Fear and Love: Filial Vs Servile Fear

"Your fear rules over my thoughts night and day,
And my love is incomplete till fear leads the way..."

Love involves the element of fear. But, it is not the fear of being hurt; it is the fear of offending the one we love.

When the Bible commands us to fear God, it does have the two aspects of fear in mind:
1. Fear that is attached to the love of God (Deut.10:12; cf. 2Cor.7:11,15). This is what is usually referred to as filial fear. It is also reverential.
2. Fear that is attached to the justice of God, especially with regard to punishment (Deut 4:23,24; Heb.12:28,29). This may be referred to as servile fear

The Bible never encourages servile fear, which involves servitude in order to avoid displeasure of God. (Rom.8:15; 2Tim.1:7; 1Jn.4:18).

A man who loves God has filial and reverential fear for God and keeps away from evil because evil offends God (Prov.8:13).
A man who only keeps away from evil to avoid punishment will resort to evil when he begins to believe that the danger isn't there (Rom.6:1,2; 2:4; Exo.8:15).

1 John 4:18 tells us that "There is no fear in love; but perfect love casts out fear, because fear involves torment. But he who fears has not been made perfect in love."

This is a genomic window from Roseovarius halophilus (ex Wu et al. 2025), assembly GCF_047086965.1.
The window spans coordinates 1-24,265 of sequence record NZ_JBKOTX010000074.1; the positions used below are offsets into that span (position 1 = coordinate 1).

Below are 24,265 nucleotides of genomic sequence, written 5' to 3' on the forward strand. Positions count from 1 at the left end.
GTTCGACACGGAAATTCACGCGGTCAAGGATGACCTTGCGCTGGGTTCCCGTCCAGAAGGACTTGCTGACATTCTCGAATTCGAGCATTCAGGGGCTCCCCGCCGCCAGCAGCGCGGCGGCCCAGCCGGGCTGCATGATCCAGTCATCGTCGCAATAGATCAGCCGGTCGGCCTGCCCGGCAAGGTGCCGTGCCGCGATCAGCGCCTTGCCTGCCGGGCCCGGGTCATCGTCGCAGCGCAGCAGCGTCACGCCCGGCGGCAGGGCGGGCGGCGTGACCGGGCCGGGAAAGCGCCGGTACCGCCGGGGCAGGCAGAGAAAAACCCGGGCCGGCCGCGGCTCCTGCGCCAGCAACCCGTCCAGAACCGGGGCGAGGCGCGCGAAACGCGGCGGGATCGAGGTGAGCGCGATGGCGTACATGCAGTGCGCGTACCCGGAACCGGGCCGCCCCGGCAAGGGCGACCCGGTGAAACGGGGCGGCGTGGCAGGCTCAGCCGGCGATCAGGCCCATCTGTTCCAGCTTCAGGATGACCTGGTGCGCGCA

This refers to servile fear. It involves torment. It does not edify because it doesn't transform a person inside out. It doesn't perfect love. However, servile fear at least works as a negative deterrent.

Filial love, however, is a positive deterrent of evil.

We must remember that servile fear anywhere (whether at home, at office, or at school) is not going to build healthy relationships. It is tyrannical. But, where love is not lighthearted but is given depth by the seriousness of filial fear (and filial fear does have intense depth, for it affects the depths of one's consciousness of self in juxtaposition with the other), then, love becomes self-giving.

A husband who loves his wife and doesn't say things or do things that may offend and hurt her has filial fear. A child who obeys his parents, even when they are not around or may not find out what he has been doing, honors his parents through filial fear, because he knows that even if they didn't find out what he had been doing, the prohibited thing is hurtful to his parents, and because he loves them, he cannot bear to do the hurtful thing. From both these examples, we realize that true love involves fear and reverence.

Filial fear is not fear of being hurt by God. God cannot hurt us, for God is Love (1Jn.4:8). It is we who hurt ourselves when we try to fight against the ground of our being, and this grieves God (Eze.33:11).

Servile fear is not fear of grieving God; it is the fear of displeasing God and being hurt by His displeasure. It is servile, tyrannical, and legalistic. It involves bondage (Rom.8:15). It does not belong to perfect love; for perfect love casts away all fears.

Filial fear is clean and pure (Psa.19:9). It purifies the soul (Pro.16:6)